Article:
Monthly Archives: December 2017

Are US automakers falling behind vehicle technology trends?

Ask a Scientist – December 2017, Union of Concerned Scientists 

This month we asked Dave Cooke, a UCS senior vehicles analyst, to set the record straight on the status of US automakers. Cooke, who has a PhD in physics from the University of California, Berkeley, is the author of the new report, “In Need of a U-Turn: Automakers’ History of Intransigence and Opportunity for Change.”

Read more here.

Dave Cooke is a senior vehicles analyst in the Clean Vehicles Program, specializing in both light- and heavy-duty fuel economy.  He conducts research on fuel efficiency technologies and the implications for oil consumption and greenhouse gas emissions across the transportation sector. Dr. Cooke received his Ph.D. in condensed matter physics in 2010 from the University of California, Berkeley.  Prior to this, he received his BS in physics from Harvey Mudd College in 2002 and his MS in physics from the University of California, San Diego in 2004.

ALSO OF POTENTIAL INTEREST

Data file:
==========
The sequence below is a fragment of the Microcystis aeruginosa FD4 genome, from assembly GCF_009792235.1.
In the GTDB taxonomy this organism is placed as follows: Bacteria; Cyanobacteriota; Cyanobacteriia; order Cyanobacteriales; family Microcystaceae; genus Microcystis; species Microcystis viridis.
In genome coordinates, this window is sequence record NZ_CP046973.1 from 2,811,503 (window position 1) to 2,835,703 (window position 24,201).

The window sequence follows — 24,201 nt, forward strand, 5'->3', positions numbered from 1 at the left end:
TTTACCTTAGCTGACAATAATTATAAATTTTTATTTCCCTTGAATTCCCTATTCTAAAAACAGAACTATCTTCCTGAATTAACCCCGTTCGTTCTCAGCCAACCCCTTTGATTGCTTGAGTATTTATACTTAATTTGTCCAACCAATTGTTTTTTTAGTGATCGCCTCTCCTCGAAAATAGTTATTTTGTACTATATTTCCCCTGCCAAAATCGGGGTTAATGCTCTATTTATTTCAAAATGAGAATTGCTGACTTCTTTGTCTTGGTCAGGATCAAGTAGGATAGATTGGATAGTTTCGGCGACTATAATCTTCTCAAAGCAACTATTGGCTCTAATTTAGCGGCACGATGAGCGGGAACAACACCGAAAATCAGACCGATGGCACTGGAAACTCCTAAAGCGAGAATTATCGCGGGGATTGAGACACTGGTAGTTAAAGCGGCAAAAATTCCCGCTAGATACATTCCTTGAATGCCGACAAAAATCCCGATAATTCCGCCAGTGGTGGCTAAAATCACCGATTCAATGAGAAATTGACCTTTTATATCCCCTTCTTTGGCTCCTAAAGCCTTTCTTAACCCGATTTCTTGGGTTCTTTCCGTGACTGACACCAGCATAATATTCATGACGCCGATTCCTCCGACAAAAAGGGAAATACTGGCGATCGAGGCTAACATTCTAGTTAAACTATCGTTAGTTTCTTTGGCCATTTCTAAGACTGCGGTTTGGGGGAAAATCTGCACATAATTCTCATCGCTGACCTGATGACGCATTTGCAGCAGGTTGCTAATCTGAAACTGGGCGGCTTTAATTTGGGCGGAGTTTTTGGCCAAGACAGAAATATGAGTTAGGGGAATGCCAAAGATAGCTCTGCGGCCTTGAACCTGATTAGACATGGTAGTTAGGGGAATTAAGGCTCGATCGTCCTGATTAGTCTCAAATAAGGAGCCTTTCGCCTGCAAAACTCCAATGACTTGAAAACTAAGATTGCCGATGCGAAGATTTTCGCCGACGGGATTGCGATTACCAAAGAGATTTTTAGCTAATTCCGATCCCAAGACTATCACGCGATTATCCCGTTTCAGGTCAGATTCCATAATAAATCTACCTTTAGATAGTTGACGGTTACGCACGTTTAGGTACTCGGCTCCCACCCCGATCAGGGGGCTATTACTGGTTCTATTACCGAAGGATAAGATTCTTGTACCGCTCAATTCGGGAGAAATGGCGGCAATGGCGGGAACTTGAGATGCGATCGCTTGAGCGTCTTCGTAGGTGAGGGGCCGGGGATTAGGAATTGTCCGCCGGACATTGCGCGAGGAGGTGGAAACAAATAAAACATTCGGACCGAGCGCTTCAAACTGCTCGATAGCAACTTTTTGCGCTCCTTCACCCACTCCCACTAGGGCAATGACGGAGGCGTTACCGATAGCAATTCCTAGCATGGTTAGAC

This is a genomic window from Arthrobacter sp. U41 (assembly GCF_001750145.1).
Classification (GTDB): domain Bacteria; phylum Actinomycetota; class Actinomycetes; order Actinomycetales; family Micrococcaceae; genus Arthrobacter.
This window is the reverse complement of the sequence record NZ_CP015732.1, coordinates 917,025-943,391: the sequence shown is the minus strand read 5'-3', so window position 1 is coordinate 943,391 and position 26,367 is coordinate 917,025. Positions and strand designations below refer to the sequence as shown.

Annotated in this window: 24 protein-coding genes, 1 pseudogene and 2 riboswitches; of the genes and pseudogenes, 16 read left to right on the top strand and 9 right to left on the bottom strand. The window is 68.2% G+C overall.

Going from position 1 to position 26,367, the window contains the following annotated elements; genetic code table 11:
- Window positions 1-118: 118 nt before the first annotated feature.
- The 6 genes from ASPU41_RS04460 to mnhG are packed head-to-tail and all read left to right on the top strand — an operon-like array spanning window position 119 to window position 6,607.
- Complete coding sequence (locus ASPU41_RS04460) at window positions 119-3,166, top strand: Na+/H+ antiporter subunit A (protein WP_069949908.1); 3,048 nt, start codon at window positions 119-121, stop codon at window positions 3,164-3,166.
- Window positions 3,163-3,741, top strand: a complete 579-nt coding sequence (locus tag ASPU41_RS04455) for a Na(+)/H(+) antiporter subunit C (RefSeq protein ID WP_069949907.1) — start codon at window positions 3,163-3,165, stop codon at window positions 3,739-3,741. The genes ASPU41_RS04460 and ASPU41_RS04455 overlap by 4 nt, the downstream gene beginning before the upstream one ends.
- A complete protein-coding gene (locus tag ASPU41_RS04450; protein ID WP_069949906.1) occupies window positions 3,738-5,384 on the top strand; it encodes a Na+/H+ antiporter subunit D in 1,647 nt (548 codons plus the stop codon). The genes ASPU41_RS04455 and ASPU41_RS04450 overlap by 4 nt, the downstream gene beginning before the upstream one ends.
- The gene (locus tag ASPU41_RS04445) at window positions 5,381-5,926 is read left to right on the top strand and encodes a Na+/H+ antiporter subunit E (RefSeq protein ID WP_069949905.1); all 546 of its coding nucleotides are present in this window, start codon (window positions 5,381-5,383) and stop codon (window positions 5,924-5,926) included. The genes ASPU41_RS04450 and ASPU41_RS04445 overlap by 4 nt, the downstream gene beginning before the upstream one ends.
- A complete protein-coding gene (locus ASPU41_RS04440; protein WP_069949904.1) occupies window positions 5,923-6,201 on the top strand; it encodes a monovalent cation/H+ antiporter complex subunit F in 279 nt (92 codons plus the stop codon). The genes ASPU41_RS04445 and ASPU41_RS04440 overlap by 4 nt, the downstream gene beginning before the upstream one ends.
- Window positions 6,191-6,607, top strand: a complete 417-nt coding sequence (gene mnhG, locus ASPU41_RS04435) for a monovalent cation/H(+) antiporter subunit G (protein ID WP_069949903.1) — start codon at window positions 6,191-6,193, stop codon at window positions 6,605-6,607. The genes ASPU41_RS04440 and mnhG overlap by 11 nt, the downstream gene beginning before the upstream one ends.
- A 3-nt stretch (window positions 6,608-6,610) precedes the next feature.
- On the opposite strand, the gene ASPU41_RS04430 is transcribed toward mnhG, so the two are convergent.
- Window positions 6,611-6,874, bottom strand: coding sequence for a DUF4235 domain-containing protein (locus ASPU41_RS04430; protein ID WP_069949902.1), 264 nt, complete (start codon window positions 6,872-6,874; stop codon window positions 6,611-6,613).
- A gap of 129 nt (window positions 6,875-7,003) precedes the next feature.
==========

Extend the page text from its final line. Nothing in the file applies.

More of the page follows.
Updated Energy Saver Guide Covers New Technologies

Now updated in 2017, the Department of Energy’s Energy Saver Guide offers tips for saving money and energy at home and on the road.

You can obtain the Energy Saver Guide in English and Spanish in the following ways:

Final Version of Tax Bill Keeps ITC Intact, Allowing for Strong Solar Growth to Continue

Solar Energy Industries Association Press Release

WASHINGTON, D.C. – [Friday], following aggressive advocacy efforts by the Solar Energy Industries Association (SEIA) to ensure the continued growth of the U.S. solar industry, Congress reached an agreement on comprehensive tax reform legislation. Following is a statement from Abigail Ross Hopper, SEIA’s president and CEO:

“After weeks of negotiations, the final tax legislation released today maintains the solar Investment Tax Credits (ITC) for both commercial developers and for homeowners in its current form. This is a great victory for the solar industry and its 260,000 American workers and we commend our bipartisan solar champions in Congress for their diligent efforts to maintain solar’s critical role in America’s economy.

“As an industry, we are pleased that the final version of tax reform legislation protects the Investment Tax Credit, and we look forward to continuing to deliver on our promise of affordable, reliable American energy.”

Press Release.

ADDITIONAL RECOMMENDED READING
U.S. renewable energy industry relieved as Republicans keep tax credits, Reuters